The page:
That’s a great question. Perhaps they’re unwilling to add more players because of the salary cap constraints. They haven’t even signed their rookie draft picks. Perhaps they don’t want to add more players because it means teaching more players — and they’re already swamped with the teaching process with the players on the roster. They’re teaching a new offense system with new verbiage, according to the players.
Ultimately, the Patriots probably feel like they have the players they need. And it’s that simple. They’ll add if they have to.
How has the CB group looked? Do you think they will be able to manage without JC Jackson?
They will manage, yes. But things have certainly changed. When a defense loses its top cornerback, that unit has to operate differently. Their safeties have to be more attuned to the top receiver. And the defense is more likely to use zone schemes to help mask the absence of a top-flight cornerback.
So that’s the big picture of how things are changing.
The actual players who will replace Jackson include some mix of Malcolm Butler, Jalen Mills, Terrance Mitchell and Jack Jones. Those four outside cornerbacks are going to fight for snaps while Jonathan Jones and Marcus Jones fight for snaps in the slot. Jones looked like a player with plenty of upside during minicamp. Butler was limited with an injury during minicamp. And Mills remains a steady presence. I’d bet those three will rotate on the outside.
What's status of Hightower? What are odds he comes back?
I would say there is a 30% chance he makes it back on the field. He is mulling retirement. And the Patriots seem to be embracing the youth movement they have at linebacker. They might see more of those youngsters and decide they’re not ready. But for now, Hightower seems like something of a long shot to play for the Patriots in 2022.
Who’s been the standout player at Corner so far at practice?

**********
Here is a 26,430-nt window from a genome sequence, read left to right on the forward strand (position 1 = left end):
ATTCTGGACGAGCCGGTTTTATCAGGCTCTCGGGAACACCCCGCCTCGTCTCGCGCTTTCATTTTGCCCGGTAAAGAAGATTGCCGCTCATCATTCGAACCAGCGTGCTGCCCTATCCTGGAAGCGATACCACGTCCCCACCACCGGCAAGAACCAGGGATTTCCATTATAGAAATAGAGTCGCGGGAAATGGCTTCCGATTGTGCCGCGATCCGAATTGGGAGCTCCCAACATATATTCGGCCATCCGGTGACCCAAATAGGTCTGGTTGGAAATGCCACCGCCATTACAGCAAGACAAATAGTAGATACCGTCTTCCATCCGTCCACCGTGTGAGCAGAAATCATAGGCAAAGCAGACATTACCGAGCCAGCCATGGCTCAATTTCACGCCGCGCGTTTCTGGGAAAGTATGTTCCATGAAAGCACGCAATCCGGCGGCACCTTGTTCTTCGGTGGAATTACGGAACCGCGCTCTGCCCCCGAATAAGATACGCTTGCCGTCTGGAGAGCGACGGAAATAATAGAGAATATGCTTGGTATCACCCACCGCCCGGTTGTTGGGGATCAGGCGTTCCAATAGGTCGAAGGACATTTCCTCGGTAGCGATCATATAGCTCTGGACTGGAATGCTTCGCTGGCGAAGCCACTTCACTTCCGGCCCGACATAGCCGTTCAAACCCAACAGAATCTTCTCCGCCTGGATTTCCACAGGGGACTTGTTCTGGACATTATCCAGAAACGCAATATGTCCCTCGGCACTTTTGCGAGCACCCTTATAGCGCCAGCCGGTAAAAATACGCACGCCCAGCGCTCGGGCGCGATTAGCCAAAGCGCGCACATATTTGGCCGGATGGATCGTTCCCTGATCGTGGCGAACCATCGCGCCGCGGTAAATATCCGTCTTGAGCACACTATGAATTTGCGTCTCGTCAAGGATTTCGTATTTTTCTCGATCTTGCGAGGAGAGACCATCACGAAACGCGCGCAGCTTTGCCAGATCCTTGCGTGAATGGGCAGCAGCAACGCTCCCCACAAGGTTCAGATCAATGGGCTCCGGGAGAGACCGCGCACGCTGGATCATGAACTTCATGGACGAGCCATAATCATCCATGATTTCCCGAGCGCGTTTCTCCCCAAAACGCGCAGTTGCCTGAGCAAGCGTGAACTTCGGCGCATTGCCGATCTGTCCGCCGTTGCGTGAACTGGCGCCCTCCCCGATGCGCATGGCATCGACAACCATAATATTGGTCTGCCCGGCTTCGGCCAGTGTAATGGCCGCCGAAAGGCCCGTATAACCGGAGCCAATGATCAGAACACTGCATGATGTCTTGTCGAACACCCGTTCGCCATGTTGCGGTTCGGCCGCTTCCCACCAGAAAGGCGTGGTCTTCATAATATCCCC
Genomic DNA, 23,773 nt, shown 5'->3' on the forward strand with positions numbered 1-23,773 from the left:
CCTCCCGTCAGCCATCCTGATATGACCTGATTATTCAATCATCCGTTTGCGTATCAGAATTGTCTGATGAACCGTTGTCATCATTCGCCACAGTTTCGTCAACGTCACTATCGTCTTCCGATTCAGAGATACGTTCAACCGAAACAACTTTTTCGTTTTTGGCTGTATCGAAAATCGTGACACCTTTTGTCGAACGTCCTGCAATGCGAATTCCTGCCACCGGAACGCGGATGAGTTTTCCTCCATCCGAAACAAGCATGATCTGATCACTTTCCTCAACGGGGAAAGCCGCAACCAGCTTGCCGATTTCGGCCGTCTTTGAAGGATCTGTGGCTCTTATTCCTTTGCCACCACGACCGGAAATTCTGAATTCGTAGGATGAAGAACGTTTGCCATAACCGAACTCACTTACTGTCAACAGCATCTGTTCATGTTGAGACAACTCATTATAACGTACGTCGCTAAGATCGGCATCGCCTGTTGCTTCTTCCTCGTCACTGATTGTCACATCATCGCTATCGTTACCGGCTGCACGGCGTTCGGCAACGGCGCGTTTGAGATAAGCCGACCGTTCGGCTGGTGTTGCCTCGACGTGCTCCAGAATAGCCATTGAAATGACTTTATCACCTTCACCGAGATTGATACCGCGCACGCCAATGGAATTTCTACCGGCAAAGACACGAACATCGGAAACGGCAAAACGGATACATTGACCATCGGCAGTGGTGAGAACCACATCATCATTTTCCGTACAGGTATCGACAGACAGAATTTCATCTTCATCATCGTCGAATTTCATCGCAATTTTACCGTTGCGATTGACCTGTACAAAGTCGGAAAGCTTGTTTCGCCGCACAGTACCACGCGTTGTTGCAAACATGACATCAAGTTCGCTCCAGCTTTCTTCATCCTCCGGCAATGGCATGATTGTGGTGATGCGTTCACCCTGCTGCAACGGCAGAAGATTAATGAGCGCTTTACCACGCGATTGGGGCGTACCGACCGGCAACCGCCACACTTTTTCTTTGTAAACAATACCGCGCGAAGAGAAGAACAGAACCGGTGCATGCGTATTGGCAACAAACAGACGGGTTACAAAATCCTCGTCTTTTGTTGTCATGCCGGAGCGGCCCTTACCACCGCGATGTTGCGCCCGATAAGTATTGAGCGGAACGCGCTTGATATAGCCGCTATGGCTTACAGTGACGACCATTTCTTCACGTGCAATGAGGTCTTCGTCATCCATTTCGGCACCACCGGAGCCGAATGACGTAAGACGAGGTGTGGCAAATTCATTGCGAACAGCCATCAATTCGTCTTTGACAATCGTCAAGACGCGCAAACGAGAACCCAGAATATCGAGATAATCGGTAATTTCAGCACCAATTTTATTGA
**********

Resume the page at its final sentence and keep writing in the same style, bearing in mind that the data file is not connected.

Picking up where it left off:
It has to be Jack Jones. At minicamp, he made a handful of rookie mistakes — and played victim to a beautiful deep ball to Nelson Agholor, who made an impressive leaping catch. But before anyone gets too excited about his offseason, let’s see how he plays in training camp when the pads go on and he faces contact against bigger, stronger receivers. He weighs in at just 175 pounds.
The Patriots offense used to use the power run to set up the pass? Might they now use their speed in the passing game to set up the power run game?
I’m not sure these things are mutually exclusive. The Patriots will use their power run game to complement their recent injection of speed by way of Tyquan Thornton, the fastest receiver prospect at the 2022 NFL combine, and Pierre Strong, the fastest running back prospect at the 2022 NFL combine.
I think Belichick ultimately will want to build this offense through his run game — because that’s still where the strength lies on offense. But as Jones improves and his supporting cast meshes around him, the passing game should come into greater focus.
Is Cam McGrone is a stud? Or a hope and a dream?
The only true answer is that he’s a hope and a dream. I say that because I have not seen the young linebacker play any contact football for the New England Patriots. So it’s impossible to have too much faith in a fifth-round draft choice who is returning from a severe injury.
I’m not saying he can’t someday be a stud. I’m just saying I’m skeptical of all the hype about a guy who hasn’t played a lot of gameday football over the last two years.
What’re the chances of more than 1 undrafted free agent making the team?
Very, very, very … very low.
As the roster is currently constructed, the Patriots don’t have space for any of their undrafted free agents. But I suppose that’s how it always goes when training camp begins. And somehow, a few undrafted players stand out.